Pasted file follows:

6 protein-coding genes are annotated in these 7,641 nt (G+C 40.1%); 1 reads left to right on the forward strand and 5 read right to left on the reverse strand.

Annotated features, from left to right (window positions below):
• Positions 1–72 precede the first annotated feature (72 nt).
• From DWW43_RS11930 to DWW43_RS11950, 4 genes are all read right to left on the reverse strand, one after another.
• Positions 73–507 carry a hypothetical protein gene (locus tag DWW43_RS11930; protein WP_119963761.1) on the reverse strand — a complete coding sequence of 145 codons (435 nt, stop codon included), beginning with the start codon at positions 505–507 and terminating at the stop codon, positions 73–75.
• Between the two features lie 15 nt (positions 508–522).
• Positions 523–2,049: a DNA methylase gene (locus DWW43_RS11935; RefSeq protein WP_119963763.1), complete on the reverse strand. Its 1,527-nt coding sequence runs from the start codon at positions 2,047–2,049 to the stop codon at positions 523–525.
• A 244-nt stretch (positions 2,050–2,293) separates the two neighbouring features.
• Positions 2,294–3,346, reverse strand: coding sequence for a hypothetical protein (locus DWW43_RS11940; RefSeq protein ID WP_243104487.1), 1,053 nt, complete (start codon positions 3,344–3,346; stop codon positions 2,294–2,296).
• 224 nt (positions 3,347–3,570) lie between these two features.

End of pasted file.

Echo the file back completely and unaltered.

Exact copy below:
6 protein-coding genes are annotated in these 7,641 nt (G+C 40.1%); 1 reads left to right on the forward strand and 5 read right to left on the reverse strand.

Annotated features, from left to right (window positions below):
• Positions 1–72 precede the first annotated feature (72 nt).
• From DWW43_RS11930 to DWW43_RS11950, 4 genes are all read right to left on the reverse strand, one after another.
• Positions 73–507 carry a hypothetical protein gene (locus tag DWW43_RS11930; protein WP_119963761.1) on the reverse strand — a complete coding sequence of 145 codons (435 nt, stop codon included), beginning with the start codon at positions 505–507 and terminating at the stop codon, positions 73–75.
• Between the two features lie 15 nt (positions 508–522).
• Positions 523–2,049: a DNA methylase gene (locus DWW43_RS11935; RefSeq protein WP_119963763.1), complete on the reverse strand. Its 1,527-nt coding sequence runs from the start codon at positions 2,047–2,049 to the stop codon at positions 523–525.
• A 244-nt stretch (positions 2,050–2,293) separates the two neighbouring features.
• Positions 2,294–3,346, reverse strand: coding sequence for a hypothetical protein (locus DWW43_RS11940; RefSeq protein ID WP_243104487.1), 1,053 nt, complete (start codon positions 3,344–3,346; stop codon positions 2,294–2,296).
• 224 nt (positions 3,347–3,570) lie between these two features.